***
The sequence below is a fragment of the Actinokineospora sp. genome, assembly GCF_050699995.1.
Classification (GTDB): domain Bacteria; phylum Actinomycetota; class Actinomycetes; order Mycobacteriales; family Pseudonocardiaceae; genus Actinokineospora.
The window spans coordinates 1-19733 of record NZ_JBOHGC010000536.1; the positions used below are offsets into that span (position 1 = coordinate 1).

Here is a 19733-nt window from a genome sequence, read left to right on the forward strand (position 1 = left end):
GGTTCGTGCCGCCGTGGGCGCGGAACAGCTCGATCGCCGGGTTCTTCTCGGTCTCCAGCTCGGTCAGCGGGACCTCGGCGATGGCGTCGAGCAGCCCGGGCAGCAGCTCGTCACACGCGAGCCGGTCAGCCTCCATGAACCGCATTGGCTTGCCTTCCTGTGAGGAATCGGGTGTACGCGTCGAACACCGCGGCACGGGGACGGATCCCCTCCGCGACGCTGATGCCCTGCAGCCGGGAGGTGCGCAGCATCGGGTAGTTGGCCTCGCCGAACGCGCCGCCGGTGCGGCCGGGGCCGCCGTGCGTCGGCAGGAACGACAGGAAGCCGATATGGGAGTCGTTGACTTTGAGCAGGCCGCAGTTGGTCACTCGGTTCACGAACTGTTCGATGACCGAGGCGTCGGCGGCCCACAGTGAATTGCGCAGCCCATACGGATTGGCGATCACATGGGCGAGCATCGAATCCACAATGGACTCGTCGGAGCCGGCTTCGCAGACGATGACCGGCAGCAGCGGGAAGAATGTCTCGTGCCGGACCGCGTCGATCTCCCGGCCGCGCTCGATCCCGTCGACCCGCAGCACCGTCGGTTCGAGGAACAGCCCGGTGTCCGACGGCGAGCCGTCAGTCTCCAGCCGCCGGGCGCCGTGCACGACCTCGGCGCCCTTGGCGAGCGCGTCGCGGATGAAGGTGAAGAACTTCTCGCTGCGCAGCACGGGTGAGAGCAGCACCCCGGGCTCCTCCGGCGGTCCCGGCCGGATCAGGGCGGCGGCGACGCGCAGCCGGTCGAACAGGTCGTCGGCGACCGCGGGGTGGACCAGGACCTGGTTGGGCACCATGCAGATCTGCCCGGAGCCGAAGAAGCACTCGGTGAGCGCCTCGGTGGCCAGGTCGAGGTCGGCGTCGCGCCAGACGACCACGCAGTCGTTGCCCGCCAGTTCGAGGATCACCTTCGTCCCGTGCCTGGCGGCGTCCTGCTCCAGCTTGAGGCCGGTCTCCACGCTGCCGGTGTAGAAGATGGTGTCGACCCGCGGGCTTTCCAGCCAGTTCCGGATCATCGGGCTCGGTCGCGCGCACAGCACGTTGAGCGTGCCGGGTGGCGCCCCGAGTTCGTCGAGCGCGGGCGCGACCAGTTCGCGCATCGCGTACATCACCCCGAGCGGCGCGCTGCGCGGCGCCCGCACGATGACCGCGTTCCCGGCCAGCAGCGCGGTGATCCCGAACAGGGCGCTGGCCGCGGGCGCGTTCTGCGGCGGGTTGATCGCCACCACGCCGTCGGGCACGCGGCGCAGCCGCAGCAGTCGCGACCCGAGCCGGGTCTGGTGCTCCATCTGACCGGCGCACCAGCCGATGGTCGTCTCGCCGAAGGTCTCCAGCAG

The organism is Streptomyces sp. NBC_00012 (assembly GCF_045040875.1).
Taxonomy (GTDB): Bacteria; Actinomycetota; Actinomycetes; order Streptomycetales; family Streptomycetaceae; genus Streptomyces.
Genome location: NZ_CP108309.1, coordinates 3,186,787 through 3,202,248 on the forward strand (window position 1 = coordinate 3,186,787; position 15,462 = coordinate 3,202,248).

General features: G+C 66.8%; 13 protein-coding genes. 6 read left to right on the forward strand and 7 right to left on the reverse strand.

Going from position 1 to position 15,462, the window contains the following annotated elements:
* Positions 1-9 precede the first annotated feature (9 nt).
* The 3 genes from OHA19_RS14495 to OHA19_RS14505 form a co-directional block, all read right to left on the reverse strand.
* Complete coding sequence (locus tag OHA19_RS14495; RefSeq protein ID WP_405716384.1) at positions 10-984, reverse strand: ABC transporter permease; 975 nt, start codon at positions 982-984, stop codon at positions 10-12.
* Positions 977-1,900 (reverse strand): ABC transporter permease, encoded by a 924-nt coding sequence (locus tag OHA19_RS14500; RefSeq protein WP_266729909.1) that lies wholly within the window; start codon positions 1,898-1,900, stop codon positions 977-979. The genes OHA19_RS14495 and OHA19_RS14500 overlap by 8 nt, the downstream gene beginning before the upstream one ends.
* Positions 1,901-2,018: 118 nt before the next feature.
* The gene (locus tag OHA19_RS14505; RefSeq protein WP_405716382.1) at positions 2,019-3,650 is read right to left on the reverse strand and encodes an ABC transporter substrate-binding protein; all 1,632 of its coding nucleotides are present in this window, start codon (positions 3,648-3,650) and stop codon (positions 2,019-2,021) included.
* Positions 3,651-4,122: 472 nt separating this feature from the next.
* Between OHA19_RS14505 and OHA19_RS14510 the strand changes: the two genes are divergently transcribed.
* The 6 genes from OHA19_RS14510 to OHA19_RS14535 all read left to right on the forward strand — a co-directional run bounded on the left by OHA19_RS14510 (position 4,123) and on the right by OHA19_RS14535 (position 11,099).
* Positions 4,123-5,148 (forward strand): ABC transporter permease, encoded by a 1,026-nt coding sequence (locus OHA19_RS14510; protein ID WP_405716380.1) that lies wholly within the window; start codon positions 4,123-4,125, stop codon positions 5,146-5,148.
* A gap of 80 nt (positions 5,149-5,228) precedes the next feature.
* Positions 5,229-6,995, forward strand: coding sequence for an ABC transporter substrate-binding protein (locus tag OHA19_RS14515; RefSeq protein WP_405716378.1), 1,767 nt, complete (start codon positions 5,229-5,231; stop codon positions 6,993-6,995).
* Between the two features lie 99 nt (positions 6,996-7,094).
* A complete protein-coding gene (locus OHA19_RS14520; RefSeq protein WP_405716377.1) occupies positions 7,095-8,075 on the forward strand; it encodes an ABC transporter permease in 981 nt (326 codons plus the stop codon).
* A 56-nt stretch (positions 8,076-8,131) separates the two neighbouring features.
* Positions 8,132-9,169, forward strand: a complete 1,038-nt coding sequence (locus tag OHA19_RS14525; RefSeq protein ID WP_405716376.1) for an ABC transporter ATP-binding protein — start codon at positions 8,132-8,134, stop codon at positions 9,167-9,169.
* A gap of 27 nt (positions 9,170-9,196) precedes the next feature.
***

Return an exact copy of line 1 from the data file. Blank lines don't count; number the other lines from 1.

The sequence below is a fragment of the Actinokineospora sp. genome, assembly GCF_050699995.1.